Prenatal testing and disability rights

An underlying theme of The Speed of Dark is disability rights in general, but more specifically autism rights in a world where the genetic cause of autism has been determined and a prenatal “cure” is given to any fetus that is found to be autistic.   Of course, here in the real world we aren’t at […]

They’re not normal, whatever you say

This is the fourth of three posts of excerpts from Elizabeth Moon‘s novel The Speed of Dark. (Part one – How normal are normal people?,  part two – What does it meant to be “me”?, and part three – Do I need to be healed?) Like any good story, The Speed of Dark has an […]

Do I need to be healed?

This is the third of three posts of excerpts from Elizabeth Moon‘s novel The Speed of Dark. (Part one – How normal are normal people?, and part two – What does it meant to be “me”?) In this excerpt, Lou is considering what it might mean to be “healed”: If my self definition is limited […]

Why are we so intolerant of differences?

One of the key sub-plots in Elizabeth Moon’s book The Speed of Dark involves some corporate intrigue and an almost stereotypical management vs. labor conflict.   At the heart of the issue is a question of the efficiency vs. effectiveness of the autistic workforce.   It’s probably because of my recent reading of the book that Jack […]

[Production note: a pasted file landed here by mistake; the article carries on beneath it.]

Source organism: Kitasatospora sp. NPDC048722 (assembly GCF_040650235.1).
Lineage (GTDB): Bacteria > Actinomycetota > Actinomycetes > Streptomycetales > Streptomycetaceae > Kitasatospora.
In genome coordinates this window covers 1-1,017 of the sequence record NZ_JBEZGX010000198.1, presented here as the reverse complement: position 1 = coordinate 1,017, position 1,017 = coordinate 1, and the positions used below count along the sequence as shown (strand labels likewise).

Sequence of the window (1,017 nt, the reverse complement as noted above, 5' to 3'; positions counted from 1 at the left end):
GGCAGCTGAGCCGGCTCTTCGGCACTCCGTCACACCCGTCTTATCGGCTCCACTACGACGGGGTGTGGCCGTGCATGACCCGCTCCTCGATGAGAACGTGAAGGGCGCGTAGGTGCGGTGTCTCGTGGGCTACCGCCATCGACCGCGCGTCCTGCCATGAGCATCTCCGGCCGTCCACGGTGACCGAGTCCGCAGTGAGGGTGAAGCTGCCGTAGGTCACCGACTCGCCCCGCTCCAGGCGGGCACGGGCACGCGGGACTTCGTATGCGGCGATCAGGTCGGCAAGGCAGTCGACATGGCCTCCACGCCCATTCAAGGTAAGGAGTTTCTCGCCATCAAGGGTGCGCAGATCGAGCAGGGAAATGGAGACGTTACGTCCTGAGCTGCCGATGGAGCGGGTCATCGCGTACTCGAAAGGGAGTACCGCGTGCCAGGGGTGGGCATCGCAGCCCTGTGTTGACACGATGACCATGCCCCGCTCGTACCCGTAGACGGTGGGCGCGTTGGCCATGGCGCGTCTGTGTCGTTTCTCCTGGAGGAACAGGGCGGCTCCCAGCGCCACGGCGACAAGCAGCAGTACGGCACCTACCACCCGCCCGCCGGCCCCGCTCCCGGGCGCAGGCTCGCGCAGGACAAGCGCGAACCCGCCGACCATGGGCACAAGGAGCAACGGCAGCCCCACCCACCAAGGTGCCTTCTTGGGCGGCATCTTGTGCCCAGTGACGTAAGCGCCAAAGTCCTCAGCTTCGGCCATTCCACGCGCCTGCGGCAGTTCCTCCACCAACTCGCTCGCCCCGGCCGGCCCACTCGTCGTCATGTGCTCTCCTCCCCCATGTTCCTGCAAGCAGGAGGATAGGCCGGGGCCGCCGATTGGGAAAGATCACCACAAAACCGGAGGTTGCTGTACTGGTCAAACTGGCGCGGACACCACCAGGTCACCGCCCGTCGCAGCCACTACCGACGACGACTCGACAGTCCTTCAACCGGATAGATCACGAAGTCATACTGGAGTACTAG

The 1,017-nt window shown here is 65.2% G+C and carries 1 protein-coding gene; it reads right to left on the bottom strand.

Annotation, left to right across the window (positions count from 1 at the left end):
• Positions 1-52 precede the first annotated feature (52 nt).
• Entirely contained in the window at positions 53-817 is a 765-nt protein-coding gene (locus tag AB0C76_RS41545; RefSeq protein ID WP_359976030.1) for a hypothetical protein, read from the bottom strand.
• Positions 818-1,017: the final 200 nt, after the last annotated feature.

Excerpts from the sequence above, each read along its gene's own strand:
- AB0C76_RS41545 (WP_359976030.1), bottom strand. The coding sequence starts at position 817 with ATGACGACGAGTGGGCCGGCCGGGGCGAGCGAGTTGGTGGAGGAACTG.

What does it mean to be “me”?

This is the second of three posts of excerpts from Elizabeth Moon‘s novel The Speed of Dark. (Part one – How normal are normal people?) In this excerpt, Lou is considering what it means to be “Lou”, and how he would be different as an adult if he had been different when he was younger. […]

How normal are normal people?

After seeing a reference to it in a comment to a blog somewhere last week, I picked up Elizabeth Moon‘s novel The Speed of Dark and read it over the weekend. The novel, set in the near future (30 years or so), is the story of Lou Arrendale, an autistic man presented with the possibility […]